Lark was unsure of the strength of her voice and tested it. “Yes, I can walk.”
Rosethorn nodded and rose with the basket. Lark took two steps backwards and stood, barely wavering, to prove to herself as much as to Rosethorn that she could. Her companion smiled with what seemed oddly like pride and waited for Lark to take the first few steps.
The pace was sluggish and uneven with Lark’s faintness but they were at least walking. A few paces down the road, Rosethorn looked at Lark in a way that made it clear she wanted to ask a question but didn't wish to pry. Lark was flattered: with most people Rosethorn would have asked without consideration of comfort.
“Mmm?” Lark murmured.
The plant mage parted her lips, hesitated and asked as respectfully as she could muster, “What happened? Why were you so afraid?”
Lark looked to the ground and away from the fog, composing her thoughts and an answer. After a moment she began to answer. “I fear fog. It harms my thoughts, not being able to see in the distance; I can’t grasp where I am or my connections. I end up feeling…alone and lost.” She paused and exhaled heavily. “I was convinced I was going to die.”
Rosethorn thought of nothing to respond and instead walked closer to Lark, taking her hand and squeeze it reassuringly. “I'm glad I found you.”
“Oh, you have no idea,” Lark breathed as she squeezed the hand back and let go. She couldn't help noticing, upon looking at Rosethorn, that the woman was smiling. Lark cocked a brow and inquired, “Why are you smiling?”
“I enjoy the fog,” Rosethorn stated, uncharacteristically enthusiastic; she smiled at this. “Reminds me of the better parts of home. It could inspire me to dance. I feel as though my head is in the clouds—since it is. No one to inspect and judge: I'm free to be a little eccentric without straining the persona I create for myself. Put simply, I'm free to…dance as if no one's looking. And thank Mila for that, too; I’ve two left feet.”
Lark laughed as the words settled in; Rosethorn would hardly use the phrase any other time. How to entirely different perspectives could exist... She had never considered it that way. The fear remained within, but loosened. Her shoulders sagged without the rigidity of fear; she caught herself and straightened using her own reserves of strength.
Rosethorn's delight contagious but Lark couldn't fathom her mood rising considerably, not in the fog. Still, she had to admit it felt safer.
Lark blinked twice and stared. Had Rosethorn done a twirl? It was an action so atypical that Lark’s mind could hardly comprehend it. Rosethorn cackled at the expression.
“Oh, don't act so shocked! I'm not only the thorny sharp-tongued woman you know now. You knew that already, though, didn't you?”
Lark nodded: she had. It drew her to Rosethorn. The thorn was predominant but when the rose arrived, it was the sweetest thing to behold. Occasionally Lark found only rose, but tended to prefer the combination. If one came entirely without the other, something was generally wrong.
“I've never been a dancer and didn't grow up with them, but care for a dance?”
Lark took a few more steps and gazed back, puzzled. Should she dance with Rosethorn? Lark was known here as a woman-lover—she had been since her short stay here years ago during the start of her sickness. She also knew she had been developing feelings for Rosethorn for years—the monthly visits charitably taken to the Mire were always noted with great interest, although Rosethorn wasn’t aware.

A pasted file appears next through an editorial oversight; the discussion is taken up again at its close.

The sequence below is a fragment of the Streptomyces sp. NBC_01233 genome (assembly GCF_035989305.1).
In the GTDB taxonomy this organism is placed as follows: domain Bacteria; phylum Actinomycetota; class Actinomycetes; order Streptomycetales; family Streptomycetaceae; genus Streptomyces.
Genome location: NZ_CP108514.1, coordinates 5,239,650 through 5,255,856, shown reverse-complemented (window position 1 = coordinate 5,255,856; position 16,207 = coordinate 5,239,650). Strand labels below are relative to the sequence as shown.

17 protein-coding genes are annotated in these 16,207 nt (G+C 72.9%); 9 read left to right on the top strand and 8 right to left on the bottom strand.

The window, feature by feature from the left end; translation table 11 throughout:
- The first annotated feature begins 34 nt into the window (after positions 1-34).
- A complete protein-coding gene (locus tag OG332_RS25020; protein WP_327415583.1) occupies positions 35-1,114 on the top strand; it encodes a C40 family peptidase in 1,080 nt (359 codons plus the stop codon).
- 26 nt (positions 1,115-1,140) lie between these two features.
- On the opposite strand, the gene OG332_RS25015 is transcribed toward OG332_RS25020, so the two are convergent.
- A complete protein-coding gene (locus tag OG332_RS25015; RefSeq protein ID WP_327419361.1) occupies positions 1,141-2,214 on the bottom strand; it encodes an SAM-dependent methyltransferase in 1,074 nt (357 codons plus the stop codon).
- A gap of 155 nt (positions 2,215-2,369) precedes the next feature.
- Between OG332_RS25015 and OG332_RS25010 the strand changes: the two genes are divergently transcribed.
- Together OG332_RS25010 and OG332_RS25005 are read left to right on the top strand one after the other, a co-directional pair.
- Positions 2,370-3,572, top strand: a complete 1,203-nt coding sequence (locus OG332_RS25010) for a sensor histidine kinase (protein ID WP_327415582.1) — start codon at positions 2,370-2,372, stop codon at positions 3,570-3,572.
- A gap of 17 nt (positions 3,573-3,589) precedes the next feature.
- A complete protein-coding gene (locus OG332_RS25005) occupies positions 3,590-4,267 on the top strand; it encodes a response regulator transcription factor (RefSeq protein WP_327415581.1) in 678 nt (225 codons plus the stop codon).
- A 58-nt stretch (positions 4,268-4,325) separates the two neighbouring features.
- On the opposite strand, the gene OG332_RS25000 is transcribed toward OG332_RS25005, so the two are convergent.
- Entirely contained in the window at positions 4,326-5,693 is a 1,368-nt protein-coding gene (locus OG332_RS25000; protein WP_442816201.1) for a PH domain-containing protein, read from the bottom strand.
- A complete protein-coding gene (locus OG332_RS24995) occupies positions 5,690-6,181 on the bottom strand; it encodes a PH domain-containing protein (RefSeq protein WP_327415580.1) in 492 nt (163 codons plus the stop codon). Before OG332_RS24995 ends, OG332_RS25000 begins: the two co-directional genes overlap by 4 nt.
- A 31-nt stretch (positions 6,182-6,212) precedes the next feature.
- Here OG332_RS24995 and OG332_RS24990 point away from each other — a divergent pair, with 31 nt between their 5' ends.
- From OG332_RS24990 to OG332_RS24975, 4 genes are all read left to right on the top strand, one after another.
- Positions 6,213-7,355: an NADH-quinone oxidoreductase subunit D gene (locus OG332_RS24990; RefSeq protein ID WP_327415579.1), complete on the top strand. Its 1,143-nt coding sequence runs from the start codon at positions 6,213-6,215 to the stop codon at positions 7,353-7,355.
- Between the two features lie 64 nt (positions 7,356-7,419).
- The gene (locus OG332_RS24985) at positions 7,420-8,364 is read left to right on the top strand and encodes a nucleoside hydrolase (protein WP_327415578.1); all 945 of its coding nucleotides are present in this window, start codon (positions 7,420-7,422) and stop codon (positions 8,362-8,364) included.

“Sure,” she finally answered. She enjoyed dancing; it was one of the many things she used to do with Yazmin. It would also be nice, admittedly, to dance with Rosethorn. Lark held back a sigh. She almost preferred her mind in the mist—at least it wasn't so analytical there. Where had her spontaneity gone?
Rosethorn approached. With a deep breath, Lark gathered the threads of courage around her. She grasped the woman's hand and dipped her back; Rosethorn smiled fully and laughed.
“Lark! You can dance! I learned some at Lightsbridge, but I can tell you've got more skill than our daft instructor himself possessed,” she remarked excitedly, her features bright. Lark grinned and twirled Rosethorn out and back in again. This side of Rosethorn was youthful and delighted—free, it seemed, of long hard times and the need for a rock-solid walls for personal protection.
“I used to do a lot of dancing with an old flame,” Lark explained simply. She felt the pinprick of pain that came with the memory—she had lost Yazmin when she had lost her career and lifestyle—but let the feelings go. This was another new time in her life beyond the tumbling and beyond the Mire; she would face it as such.
“Well, then, I'll have to make it a point to dance with you more often…in case some of it rubs off,” Rosethorn commented, half satirical. She blushed softly at the possible interpretation and quickly added, “because of your skill.”
Lark smiled and nodded. She would never embarrass Rosethorn by pointing out that her addition didn't help. It wasn't a subject Rosethorn was used to speaking on. Lark considered her fears of growing too attached to Rosethorn but allowed those fears to disperse as well.
“Shall we dance?” Lark requested with her most charming smile; she was relieved to have found much of her strength. Rosethorn grinned and took Lark's offered hand as she began to hum a song one of the travelling musicians taught her troupe.
The two danced the remaining distance to Discipline. Rosethorn then pardoned herself to fetch the desert plants she had outside before the rains came.
Recognizing her solitude, Lark left to meditate with a curtain drawn around her bed for support. The dancing had been a joy in the end but she was still daunted by the residue of the prior experience and her enhanced level of fear.
When and where had that started?